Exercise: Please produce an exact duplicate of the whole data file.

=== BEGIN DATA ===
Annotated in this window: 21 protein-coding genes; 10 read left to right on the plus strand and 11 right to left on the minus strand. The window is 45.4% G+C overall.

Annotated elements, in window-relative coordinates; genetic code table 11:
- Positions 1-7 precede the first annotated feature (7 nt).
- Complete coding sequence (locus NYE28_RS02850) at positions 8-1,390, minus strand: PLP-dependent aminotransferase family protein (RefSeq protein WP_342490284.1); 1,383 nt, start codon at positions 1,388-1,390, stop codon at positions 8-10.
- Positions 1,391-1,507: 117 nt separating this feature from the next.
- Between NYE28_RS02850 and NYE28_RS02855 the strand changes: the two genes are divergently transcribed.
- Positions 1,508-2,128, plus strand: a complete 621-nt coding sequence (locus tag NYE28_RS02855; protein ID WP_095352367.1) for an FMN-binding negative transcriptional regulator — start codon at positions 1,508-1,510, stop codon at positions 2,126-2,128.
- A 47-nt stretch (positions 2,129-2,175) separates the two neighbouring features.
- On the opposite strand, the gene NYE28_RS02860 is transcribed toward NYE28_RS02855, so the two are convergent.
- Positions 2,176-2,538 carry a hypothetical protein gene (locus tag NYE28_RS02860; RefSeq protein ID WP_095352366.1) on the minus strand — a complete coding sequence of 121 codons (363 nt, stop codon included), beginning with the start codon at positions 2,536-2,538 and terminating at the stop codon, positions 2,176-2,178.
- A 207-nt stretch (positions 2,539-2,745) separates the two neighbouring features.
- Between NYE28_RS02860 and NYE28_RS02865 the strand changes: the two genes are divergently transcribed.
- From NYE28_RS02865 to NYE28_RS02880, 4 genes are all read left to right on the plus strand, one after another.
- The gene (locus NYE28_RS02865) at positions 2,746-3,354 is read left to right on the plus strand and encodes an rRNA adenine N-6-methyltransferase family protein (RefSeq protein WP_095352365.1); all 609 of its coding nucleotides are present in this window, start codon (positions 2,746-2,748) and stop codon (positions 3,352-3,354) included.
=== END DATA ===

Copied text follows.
Annotated in this window: 21 protein-coding genes; 10 read left to right on the plus strand and 11 right to left on the minus strand. The window is 45.4% G+C overall.

Annotated elements, in window-relative coordinates; genetic code table 11:
- Positions 1-7 precede the first annotated feature (7 nt).
- Complete coding sequence (locus NYE28_RS02850) at positions 8-1,390, minus strand: PLP-dependent aminotransferase family protein (RefSeq protein WP_342490284.1); 1,383 nt, start codon at positions 1,388-1,390, stop codon at positions 8-10.
- Positions 1,391-1,507: 117 nt separating this feature from the next.
- Between NYE28_RS02850 and NYE28_RS02855 the strand changes: the two genes are divergently transcribed.
- Positions 1,508-2,128, plus strand: a complete 621-nt coding sequence (locus tag NYE28_RS02855; protein ID WP_095352367.1) for an FMN-binding negative transcriptional regulator — start codon at positions 1,508-1,510, stop codon at positions 2,126-2,128.
- A 47-nt stretch (positions 2,129-2,175) separates the two neighbouring features.
- On the opposite strand, the gene NYE28_RS02860 is transcribed toward NYE28_RS02855, so the two are convergent.
- Positions 2,176-2,538 carry a hypothetical protein gene (locus tag NYE28_RS02860; RefSeq protein ID WP_095352366.1) on the minus strand — a complete coding sequence of 121 codons (363 nt, stop codon included), beginning with the start codon at positions 2,536-2,538 and terminating at the stop codon, positions 2,176-2,178.
- A 207-nt stretch (positions 2,539-2,745) separates the two neighbouring features.
- Between NYE28_RS02860 and NYE28_RS02865 the strand changes: the two genes are divergently transcribed.
- From NYE28_RS02865 to NYE28_RS02880, 4 genes are all read left to right on the plus strand, one after another.
- The gene (locus NYE28_RS02865) at positions 2,746-3,354 is read left to right on the plus strand and encodes an rRNA adenine N-6-methyltransferase family protein (RefSeq protein WP_095352365.1); all 609 of its coding nucleotides are present in this window, start codon (positions 2,746-2,748) and stop codon (positions 3,352-3,354) included.